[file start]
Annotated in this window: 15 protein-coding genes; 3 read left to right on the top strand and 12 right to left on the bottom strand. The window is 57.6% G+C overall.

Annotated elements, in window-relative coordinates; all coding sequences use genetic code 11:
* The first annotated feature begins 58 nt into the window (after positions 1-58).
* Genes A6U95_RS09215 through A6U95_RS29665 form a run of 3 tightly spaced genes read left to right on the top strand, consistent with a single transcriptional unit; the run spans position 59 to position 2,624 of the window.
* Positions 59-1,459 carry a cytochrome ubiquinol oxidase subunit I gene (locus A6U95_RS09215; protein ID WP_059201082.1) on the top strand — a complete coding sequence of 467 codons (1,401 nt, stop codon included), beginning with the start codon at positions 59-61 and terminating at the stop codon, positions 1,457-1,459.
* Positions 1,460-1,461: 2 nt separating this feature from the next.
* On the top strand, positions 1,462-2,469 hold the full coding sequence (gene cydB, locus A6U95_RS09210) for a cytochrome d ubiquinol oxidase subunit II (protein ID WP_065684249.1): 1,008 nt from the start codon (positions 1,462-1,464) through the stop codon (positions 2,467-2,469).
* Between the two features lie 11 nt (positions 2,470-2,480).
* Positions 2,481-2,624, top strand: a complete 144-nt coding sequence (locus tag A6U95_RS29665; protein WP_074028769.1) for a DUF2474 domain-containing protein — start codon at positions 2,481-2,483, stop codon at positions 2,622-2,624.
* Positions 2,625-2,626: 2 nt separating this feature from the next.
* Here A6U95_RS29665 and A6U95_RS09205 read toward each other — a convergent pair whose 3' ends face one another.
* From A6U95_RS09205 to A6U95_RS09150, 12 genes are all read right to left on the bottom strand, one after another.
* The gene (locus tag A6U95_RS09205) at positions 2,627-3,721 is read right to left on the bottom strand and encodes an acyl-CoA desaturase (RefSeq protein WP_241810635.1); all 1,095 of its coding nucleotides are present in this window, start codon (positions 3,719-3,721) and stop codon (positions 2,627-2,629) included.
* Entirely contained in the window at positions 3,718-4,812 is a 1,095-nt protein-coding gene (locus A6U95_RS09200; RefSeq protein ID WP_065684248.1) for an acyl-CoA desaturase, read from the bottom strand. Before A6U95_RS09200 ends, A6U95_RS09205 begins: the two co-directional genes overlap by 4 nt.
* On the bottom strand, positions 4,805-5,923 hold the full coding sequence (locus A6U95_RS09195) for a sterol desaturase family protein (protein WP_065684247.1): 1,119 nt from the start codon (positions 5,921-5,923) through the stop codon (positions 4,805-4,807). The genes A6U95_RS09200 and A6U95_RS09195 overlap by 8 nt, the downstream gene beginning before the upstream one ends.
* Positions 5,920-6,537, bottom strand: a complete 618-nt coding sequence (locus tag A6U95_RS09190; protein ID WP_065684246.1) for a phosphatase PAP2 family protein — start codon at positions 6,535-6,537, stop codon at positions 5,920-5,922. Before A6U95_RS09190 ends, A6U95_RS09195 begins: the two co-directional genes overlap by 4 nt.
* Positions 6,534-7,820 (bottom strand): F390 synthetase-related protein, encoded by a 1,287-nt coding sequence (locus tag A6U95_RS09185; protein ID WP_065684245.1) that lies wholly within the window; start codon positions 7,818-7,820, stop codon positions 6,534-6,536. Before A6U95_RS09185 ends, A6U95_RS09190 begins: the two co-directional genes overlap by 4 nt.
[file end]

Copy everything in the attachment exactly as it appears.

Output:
Annotated in this window: 15 protein-coding genes; 3 read left to right on the top strand and 12 right to left on the bottom strand. The window is 57.6% G+C overall.

Annotated elements, in window-relative coordinates; all coding sequences use genetic code 11:
* The first annotated feature begins 58 nt into the window (after positions 1-58).
* Genes A6U95_RS09215 through A6U95_RS29665 form a run of 3 tightly spaced genes read left to right on the top strand, consistent with a single transcriptional unit; the run spans position 59 to position 2,624 of the window.
* Positions 59-1,459 carry a cytochrome ubiquinol oxidase subunit I gene (locus A6U95_RS09215; protein ID WP_059201082.1) on the top strand — a complete coding sequence of 467 codons (1,401 nt, stop codon included), beginning with the start codon at positions 59-61 and terminating at the stop codon, positions 1,457-1,459.
* Positions 1,460-1,461: 2 nt separating this feature from the next.
* On the top strand, positions 1,462-2,469 hold the full coding sequence (gene cydB, locus A6U95_RS09210) for a cytochrome d ubiquinol oxidase subunit II (protein ID WP_065684249.1): 1,008 nt from the start codon (positions 1,462-1,464) through the stop codon (positions 2,467-2,469).
* Between the two features lie 11 nt (positions 2,470-2,480).
* Positions 2,481-2,624, top strand: a complete 144-nt coding sequence (locus tag A6U95_RS29665; protein WP_074028769.1) for a DUF2474 domain-containing protein — start codon at positions 2,481-2,483, stop codon at positions 2,622-2,624.
* Positions 2,625-2,626: 2 nt separating this feature from the next.
* Here A6U95_RS29665 and A6U95_RS09205 read toward each other — a convergent pair whose 3' ends face one another.
* From A6U95_RS09205 to A6U95_RS09150, 12 genes are all read right to left on the bottom strand, one after another.
* The gene (locus tag A6U95_RS09205) at positions 2,627-3,721 is read right to left on the bottom strand and encodes an acyl-CoA desaturase (RefSeq protein WP_241810635.1); all 1,095 of its coding nucleotides are present in this window, start codon (positions 3,719-3,721) and stop codon (positions 2,627-2,629) included.
* Entirely contained in the window at positions 3,718-4,812 is a 1,095-nt protein-coding gene (locus A6U95_RS09200; RefSeq protein ID WP_065684248.1) for an acyl-CoA desaturase, read from the bottom strand. Before A6U95_RS09200 ends, A6U95_RS09205 begins: the two co-directional genes overlap by 4 nt.
* On the bottom strand, positions 4,805-5,923 hold the full coding sequence (locus A6U95_RS09195) for a sterol desaturase family protein (protein WP_065684247.1): 1,119 nt from the start codon (positions 5,921-5,923) through the stop codon (positions 4,805-4,807). The genes A6U95_RS09200 and A6U95_RS09195 overlap by 8 nt, the downstream gene beginning before the upstream one ends.
* Positions 5,920-6,537, bottom strand: a complete 618-nt coding sequence (locus tag A6U95_RS09190; protein ID WP_065684246.1) for a phosphatase PAP2 family protein — start codon at positions 6,535-6,537, stop codon at positions 5,920-5,922. Before A6U95_RS09190 ends, A6U95_RS09195 begins: the two co-directional genes overlap by 4 nt.
* Positions 6,534-7,820 (bottom strand): F390 synthetase-related protein, encoded by a 1,287-nt coding sequence (locus tag A6U95_RS09185; protein ID WP_065684245.1) that lies wholly within the window; start codon positions 7,818-7,820, stop codon positions 6,534-6,536. Before A6U95_RS09185 ends, A6U95_RS09190 begins: the two co-directional genes overlap by 4 nt.